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    The Greek Struggle for Independence

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    On the 25th of March 1821, the Greeks’ fight for independence from the Turks began. After about 8 long years of numerous battles, Greece was able to gain their independence in 1829. Their independence would not have been achievable without the help of their allies, who were mainly the French, Russia, and Great Britain. The philhellenes, or Greece-loving people, in those countries would rally support for Greece, and their revolution was a success because of their support. Greece would not have been

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    paintings presented by Berry were very representative of diversity of subject and style but core values of the Philhellenic movement. Delacroix’s work ‘Episode from the Greek War of Independence’ is very representative of Estafthiadou’s description of Philhellenism drawing on classical antiquity’s heroic prowess. The Greek man sitting astride the horse is foregrounded in the work, dominating over the fallen Turk. His traditional dress is sumptuous and reflects Philhellenistic ideals of the hero as beautiful

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    As the Roman Republic grew and began encompassing more territories and consequently more cultures, Roman society and its religious practices changed. With the rise of philhellenism during the Republic, the religious institutions of the state developed as several gods in the Greek pantheon found parallels in the Romans’. The Romans imported cultural and philosophical beliefs nearly as frequently as they did commercial products and tributes, and the emergence of cults in the Republic became relatively

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    analysis of ancient documentation and scholarly research facilitates his study on Rome’s dichotomous attitude of philhellenism and animosity towards “Hellenization” throughout the last two centuries B.C, and furthermore orchestrates his view that these sentient complexities were a discreet product of Roman nobles’ endeavor for controlling Rome. To commence, Gruen sheds light on Rome’s philhellenism sentiments through their indulgence in Greek athletic contests (Isthmian Games), religious festivals (Eleusinian

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    Perhaps the most influential politician in the Roman Republic, Marcus Porcius Cato, better known as Cato the Elder, was a superb orator and the careful cultivation of his personality gave him significant political clout throughout the 100s BC. Decades before the rise of Gaius Marius and other generals engaging in the political realm, Cato the Elder warned of “Roman warlords” he feared would dominate politics at the expense of the Senate’s power. A conservative and traditionalist, Cato had genuine

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    Courses in modern Greek literature, language, and history are offered for credit in many colleges and universities. Some were initially promoted by members of the Modern Greek Studies Association, founded at Princeton in 1969. Most relate to Greece, of course, but the scholarly study of Greek America has also expanded in recent years. Such systematic study goes back at least to 1911, when Henry Pratt Fairchild published Greek Immigration to the United States. Thomas Burgess followed with Greeks in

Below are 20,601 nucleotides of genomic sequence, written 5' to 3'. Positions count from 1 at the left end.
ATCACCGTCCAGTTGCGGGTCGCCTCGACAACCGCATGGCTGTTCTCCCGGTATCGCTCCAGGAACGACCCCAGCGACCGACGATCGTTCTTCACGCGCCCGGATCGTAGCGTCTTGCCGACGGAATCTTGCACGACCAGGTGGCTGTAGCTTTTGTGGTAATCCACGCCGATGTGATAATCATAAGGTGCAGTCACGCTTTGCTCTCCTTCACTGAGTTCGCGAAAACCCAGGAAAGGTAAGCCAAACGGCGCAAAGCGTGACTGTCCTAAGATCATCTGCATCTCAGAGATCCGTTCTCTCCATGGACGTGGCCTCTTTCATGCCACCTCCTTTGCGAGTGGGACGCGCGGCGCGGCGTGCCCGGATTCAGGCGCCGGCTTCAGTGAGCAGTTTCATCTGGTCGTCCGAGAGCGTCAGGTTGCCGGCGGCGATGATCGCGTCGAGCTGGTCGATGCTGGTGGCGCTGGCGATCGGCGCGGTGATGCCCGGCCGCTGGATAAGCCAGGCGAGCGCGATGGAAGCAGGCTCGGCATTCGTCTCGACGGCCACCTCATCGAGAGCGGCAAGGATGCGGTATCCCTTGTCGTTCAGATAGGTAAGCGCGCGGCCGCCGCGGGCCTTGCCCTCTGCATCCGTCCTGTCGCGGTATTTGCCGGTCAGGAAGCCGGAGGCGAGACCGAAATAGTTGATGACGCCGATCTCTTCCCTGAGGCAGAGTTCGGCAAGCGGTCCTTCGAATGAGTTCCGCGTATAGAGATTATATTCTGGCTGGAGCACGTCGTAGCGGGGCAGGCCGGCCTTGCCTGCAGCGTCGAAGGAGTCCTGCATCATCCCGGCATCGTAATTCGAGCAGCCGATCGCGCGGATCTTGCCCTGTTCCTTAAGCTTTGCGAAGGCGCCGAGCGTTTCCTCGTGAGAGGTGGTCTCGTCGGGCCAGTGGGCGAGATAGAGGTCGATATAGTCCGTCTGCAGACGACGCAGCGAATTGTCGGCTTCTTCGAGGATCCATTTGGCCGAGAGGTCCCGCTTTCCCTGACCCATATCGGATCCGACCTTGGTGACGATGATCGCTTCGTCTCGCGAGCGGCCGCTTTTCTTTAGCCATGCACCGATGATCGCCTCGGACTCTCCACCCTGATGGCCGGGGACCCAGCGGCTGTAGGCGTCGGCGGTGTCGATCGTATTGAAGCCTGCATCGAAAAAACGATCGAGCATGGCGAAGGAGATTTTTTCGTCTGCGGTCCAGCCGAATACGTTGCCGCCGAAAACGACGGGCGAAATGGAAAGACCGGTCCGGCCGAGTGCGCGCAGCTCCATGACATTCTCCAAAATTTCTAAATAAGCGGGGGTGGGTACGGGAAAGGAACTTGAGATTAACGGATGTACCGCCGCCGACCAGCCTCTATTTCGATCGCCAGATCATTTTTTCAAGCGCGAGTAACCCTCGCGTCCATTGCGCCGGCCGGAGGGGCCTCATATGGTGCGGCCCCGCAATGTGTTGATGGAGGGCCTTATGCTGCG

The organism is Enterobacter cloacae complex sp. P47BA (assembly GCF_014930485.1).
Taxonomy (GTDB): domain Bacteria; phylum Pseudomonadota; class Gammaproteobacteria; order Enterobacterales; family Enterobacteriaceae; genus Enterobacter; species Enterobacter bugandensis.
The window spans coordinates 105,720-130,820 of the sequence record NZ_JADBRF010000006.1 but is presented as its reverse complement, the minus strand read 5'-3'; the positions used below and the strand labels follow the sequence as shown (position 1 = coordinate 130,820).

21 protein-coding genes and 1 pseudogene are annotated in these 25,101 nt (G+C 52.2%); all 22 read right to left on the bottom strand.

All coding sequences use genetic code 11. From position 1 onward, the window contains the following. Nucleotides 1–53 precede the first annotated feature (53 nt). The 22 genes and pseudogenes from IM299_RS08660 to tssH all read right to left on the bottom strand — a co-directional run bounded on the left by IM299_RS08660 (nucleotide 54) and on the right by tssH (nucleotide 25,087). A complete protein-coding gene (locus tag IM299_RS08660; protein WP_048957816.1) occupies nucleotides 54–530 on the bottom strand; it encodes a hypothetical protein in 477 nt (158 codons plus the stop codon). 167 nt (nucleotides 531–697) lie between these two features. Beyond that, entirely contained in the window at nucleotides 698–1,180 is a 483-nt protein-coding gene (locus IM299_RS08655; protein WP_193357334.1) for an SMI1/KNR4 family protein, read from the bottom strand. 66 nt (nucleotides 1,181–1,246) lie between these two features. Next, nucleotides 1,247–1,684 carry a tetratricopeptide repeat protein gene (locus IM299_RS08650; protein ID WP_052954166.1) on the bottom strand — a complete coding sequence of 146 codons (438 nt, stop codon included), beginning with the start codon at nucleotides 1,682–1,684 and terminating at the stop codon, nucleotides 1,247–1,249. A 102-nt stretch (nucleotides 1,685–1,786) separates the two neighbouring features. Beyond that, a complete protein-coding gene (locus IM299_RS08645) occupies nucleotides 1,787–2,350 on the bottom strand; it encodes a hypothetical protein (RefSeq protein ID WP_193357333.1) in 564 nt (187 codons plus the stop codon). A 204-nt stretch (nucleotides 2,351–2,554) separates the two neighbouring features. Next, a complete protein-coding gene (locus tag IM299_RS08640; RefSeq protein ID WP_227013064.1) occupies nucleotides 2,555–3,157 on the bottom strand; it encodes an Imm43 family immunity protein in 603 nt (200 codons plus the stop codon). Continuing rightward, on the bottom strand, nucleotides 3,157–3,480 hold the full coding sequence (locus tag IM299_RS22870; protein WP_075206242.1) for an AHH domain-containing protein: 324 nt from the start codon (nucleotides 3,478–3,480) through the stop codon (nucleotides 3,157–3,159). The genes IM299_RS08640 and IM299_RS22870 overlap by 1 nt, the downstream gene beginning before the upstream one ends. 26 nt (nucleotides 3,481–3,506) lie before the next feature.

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    Hadrian and Nero

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    once similar in their oddity and uniquely different in their portrayal. While both emperors were interested in Greek culture Nero's excesses and patronage of the arts were viewed as emblematic of the decline of the Roman state, while Hadrian's “philhellenism” was viewed as positive adaption of provincial practices. This difference in imperial perception is attributable to both the military and administrative success, or lack thereof, of each emperor but also relative to the time and under what conditions

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    home for his family in the United States was more worthy it. This is the period, which is called `From Hellenism to Americanization' and it's from 1920s-1940s. The final period is from the 1940s to the present, which is named as the `era of Philhellenism'. At this period the Greek immigrants were transformed into an American of Hellenic descent. Having worked hard to achieve a place in the United States, The American Greek felt an awakening need to express himself in new ways, and to press closer

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    Today’s Culture There is no educational, scientific, or artistic endeavor in western culture under which one cannot denote some type of ancient Greek influence. Greek influence and respect is so profound there is actually a name for it known as Philhellenism. To identify the influence Greeks have on our modern society we must first have a brief but comprehensive knowledge of who the Greeks were and how their society evolved into one of the most influential social structures and cultures in the historic

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    "hellenocentric" to describe the essential nature of the Greek influence on the development of modern European culture; his method of interpreting Greek culture rests on an attempt both to reanimate the waning classicism of nineteenth century philhellenism and to challenge the widespread, Nietzschean-inspired "war against the excessive rationalization of modern life," a war that also leads, claims Jaeger, to a carte blanche historiographical dismissal of Greek paideia as excessively rationalistic

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